And then just from kind of a modeling aspect, just trying to make sense of this going forward. So your Easter timing, I think we said before, it's about $4 million to $5 million. Just trying to understand if you have any visibility on the new product front? It sounds like you shipped a little bit in, but not much in this quarter. Now, do you have a sense of next quarter what the potential benefit from that could be, now that you're going to have it fully in the marketplace, a lot of these new products?

John Gerlach

Phil, it's still a little hard to estimate the impact of that as it relates to the exact timing. Certain customers will be bringing that in. We don't expect a lot of selling of that still even in the fourth quarter. And particularly maybe relative to the promotional spend and the slotting, that will be going on around, that it will probably be later in the quarter as well, so not a lot of net benefit, if any from the new product. So we'll hopefully see more development, more opportunity as we move into the first quarter in fiscal '15.

Phil Terpolilli - Longbow Research

And those products you mentioned at the start of the call, what we have on the new product front, is that pretty much what's out there now or is there more products on the way that you're planning to launch over the next six months?

John Gerlach

We do have more coming later in the summer, August is our timeframe for another round of new introductions, but we're not in a position yet to talk specifically about what those are.

Phil Terpolilli - Longbow Research

I mean is it fair to say that this is probably the more significant portion of the launch for the next six months, the products we see now?

John Gerlach

I don't know that I would say much more, maybe a little bit, but I think they're both important launches for us.

Phil Terpolilli - Longbow Research

And then just last question, if I could. Just on the input cost side, it seems like from what we see, maybe costs are turning around here a little bit the wrong way, but just kind of wanted to get your take on what you've seen in the marketplace, what the potential impact could be for fiscal '15?

John Boylan

I think at least going through the fourth quarter we see savings probably in the ballpark of what we saw this quarter. But moving into '15, early '15, we see some savings continuing, I think both our crystal ball gets a little fuzzier after the first quarter or two of '15, plus the fact that we've obviously got lower cost comparisons as the year rolls on. So probably savings early in the year, maybe getting flat to potentially maybe even a little bit of uptick depending on how markets perform as we go into the latter part of the year.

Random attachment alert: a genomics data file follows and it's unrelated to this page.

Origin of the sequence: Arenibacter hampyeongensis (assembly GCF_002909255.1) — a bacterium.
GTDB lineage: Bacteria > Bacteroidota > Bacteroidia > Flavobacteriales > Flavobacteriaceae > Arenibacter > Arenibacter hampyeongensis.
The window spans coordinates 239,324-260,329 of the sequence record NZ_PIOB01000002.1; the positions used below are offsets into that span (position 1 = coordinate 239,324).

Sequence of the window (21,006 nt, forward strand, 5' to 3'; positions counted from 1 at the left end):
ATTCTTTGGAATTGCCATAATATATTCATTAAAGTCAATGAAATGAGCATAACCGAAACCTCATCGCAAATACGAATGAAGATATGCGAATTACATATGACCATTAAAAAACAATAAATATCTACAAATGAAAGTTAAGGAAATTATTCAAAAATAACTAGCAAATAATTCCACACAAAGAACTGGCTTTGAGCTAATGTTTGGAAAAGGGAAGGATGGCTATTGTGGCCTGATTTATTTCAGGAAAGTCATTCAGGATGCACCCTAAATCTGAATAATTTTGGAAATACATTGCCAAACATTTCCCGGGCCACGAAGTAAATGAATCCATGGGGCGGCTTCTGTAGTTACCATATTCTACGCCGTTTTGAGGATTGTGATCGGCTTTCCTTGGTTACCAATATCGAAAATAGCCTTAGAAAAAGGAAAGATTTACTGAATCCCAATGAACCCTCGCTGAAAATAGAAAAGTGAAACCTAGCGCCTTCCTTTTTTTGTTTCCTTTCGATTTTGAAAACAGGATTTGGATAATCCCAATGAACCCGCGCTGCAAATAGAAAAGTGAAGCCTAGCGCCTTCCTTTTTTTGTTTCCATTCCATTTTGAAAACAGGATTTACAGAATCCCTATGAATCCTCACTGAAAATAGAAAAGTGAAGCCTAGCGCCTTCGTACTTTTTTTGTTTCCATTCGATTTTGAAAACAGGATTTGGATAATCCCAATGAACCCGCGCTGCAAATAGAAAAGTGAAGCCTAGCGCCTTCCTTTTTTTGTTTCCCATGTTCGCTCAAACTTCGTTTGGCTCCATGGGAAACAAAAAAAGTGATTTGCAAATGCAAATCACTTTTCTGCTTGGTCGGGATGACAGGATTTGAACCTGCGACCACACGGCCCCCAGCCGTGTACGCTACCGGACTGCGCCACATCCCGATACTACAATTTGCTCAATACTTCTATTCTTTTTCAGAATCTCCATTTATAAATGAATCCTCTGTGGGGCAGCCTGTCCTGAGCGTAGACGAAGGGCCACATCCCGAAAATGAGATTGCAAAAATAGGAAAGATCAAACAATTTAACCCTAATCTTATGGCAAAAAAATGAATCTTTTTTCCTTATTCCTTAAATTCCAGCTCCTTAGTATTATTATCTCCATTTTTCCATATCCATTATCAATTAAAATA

Operator

Our next question comes from Jason Rogers, Great Lakes Review.

Jason Rogers - Great Lakes Review

Given the cash now over $200 million, I was wondering if you could discuss the potential for acquisitions as well as share repurchases.

John Gerlach

Well, those continue to be, acquisitions is still at the top of our list of how we'd like to allocate our capital and we continue to explore opportunities. At the same time, Jason, given the fact that we've got a lot of cash and the cost of debt, should we get to that point is pretty low. We're still mindful of values and potential returns on acquisition opportunities we're looking at. So we are interested, but we're still a little bit careful I think on putting any kind of premium values that we might see in the marketplace today.

Share repurchases, as you know we've done opportunistically over a lot of years, continue to evaluate that on a routine basis. But as you've seen we've not repurchased many shares at all this year, but definitely we're interested if we feel the opportunity is right.

Jason Rogers - Great Lakes Review

And what was the cash flow from operations for the quarter or the nine months?

John Boylan

Jason, at this point we're not prepared to disclose that. I think we'll have the 10-Q filed in the coming days and that will be the best source for that information.

Operator

There are no further questions. We will turn the call back to Mr. Gerlach for any concluding remark.

John Gerlach

Well, again, thank you for joining us this morning. We'll look forward to talking to you again late in August with our fourth quarter and fiscal '14 results.

Operator

And this does conclude today's conference call. All lines may disconnect at this time. Thank your for joining.

Copyright policy: All transcripts on this site are the copyright of Seeking Alpha. However, we view them as an important resource for bloggers and journalists, and are excited to contribute to the democratization of financial information on the Internet. (Until now investors have had to pay thousands of dollars in subscription fees for transcripts.) So our reproduction policy is as follows: You may quote up to 400 words of any transcript on the condition that you attribute the transcript to Seeking Alpha and either link to the original transcript or to www.SeekingAlpha.com. All other use is prohibited.

THE INFORMATION CONTAINED HERE IS A TEXTUAL REPRESENTATION OF THE APPLICABLE COMPANY'S CONFERENCE CALL, CONFERENCE PRESENTATION OR OTHER AUDIO PRESENTATION, AND WHILE EFFORTS ARE MADE TO PROVIDE AN ACCURATE TRANSCRIPTION, THERE MAY BE MATERIAL ERRORS, OMISSIONS, OR INACCURACIES IN THE REPORTING OF THE SUBSTANCE OF THE AUDIO PRESENTATIONS. IN NO WAY DOES SEEKING ALPHA ASSUME ANY RESPONSIBILITY FOR ANY INVESTMENT OR OTHER DECISIONS MADE BASED UPON THE INFORMATION PROVIDED ON THIS WEB SITE OR IN ANY TRANSCRIPT. USERS ARE ADVISED TO REVIEW THE APPLICABLE COMPANY'S AUDIO PRESENTATION ITSELF AND THE APPLICABLE COMPANY'S SEC FILINGS BEFORE MAKING ANY INVESTMENT OR OTHER DECISIONS.

If you have any additional questions about our online transcripts, please contact us at: transcripts@seekingalpha.com. Thank you!

Source: Lancaster Colony's CEO Discusses F3Q2014 Results - Earnings Call Transcript

Check out Seeking Alpha’s new Earnings Center »

This Transcript
All Transcripts